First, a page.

The availability of high-quality cameras for a relatively low cost and digital image capturing has changed the game of photography. If you love nature, a garden can be one of the most satisfying subjects to photograph. The act of being outdoors enjoying the space is uplifting. And the photos will be a reminder of spaces that are constantly changing. With a few simple tips, you can transform your photos from ordinary to extraordinary. The final results will make the enjoyment much more fulfilling and give you a catalog of beautiful images to share no matter what the season.

Garden photography tips: get the lighting right. Photograph by Stacy Bass.

There’s more to garden photography than just pointing your camera at a pretty flower! Stacy Bass, a talented landscape and garden photographer with a beautiful book, Gardens at First Light, has joined us today with her best pointers on how to take stunning photos in the garden.

Garden Photography Tips to Capture Nature’s Beauty

By Stacy Bass

Garden photography is where my heart lies, and after two books dedicated to the subject, I have no doubt found my muse. I lecture around the country to garden clubs and other groups on the subject of garden photography and have a few tips to share.

Whether you are hoping to chronicle your own growing garden or looking to improve your photography, I hope this will provide some guidance and inspiration.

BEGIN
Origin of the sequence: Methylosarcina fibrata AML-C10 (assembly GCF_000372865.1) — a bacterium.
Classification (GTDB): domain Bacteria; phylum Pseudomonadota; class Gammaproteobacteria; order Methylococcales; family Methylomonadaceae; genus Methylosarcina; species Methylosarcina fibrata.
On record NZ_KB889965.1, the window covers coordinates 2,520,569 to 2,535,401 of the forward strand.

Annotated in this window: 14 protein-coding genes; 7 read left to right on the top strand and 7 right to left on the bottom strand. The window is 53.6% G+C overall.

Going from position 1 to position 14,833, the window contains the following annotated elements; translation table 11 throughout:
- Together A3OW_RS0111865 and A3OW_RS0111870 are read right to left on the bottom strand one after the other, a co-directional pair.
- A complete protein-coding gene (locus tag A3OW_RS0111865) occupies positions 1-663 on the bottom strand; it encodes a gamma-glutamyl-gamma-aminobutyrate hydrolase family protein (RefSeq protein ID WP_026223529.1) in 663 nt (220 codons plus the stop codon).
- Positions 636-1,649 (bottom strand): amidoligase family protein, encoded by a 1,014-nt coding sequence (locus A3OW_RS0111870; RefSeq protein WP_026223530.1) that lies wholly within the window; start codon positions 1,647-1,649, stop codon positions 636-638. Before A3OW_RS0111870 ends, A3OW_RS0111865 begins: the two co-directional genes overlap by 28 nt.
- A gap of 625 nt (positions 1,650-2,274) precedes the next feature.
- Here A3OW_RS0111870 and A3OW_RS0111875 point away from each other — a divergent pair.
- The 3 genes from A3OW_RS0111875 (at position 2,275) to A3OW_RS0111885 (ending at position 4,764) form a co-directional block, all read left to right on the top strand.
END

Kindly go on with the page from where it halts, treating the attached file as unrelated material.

Pergola garden, photographed by Stacy Bass


Light is the core of photography. It is so important but also very easy to overlook. A common misconception about taking pictures is that the brighter the sun and the “prettier” the day, the better the pictures will be. I disagree.

Bold, beautiful peonies, photographed by Stacy Bass

Early in my career, I was given an assignment to photograph a garden for a regional home and garden magazine. This assignment had very strict time constraints and the day that I needed to get it done, I woke up to find rain pouring down.

Anxious to accomplish the assignment, I drove over to the property, hoping that the rain would let up. Nothing. How could I possibly get this done? My equipment would be ruined. The images would be gray and dreary and I might never get hired again.

I decided I had no choice. I got out of the car, figured out a ridiculous but functional way to balance an umbrella on…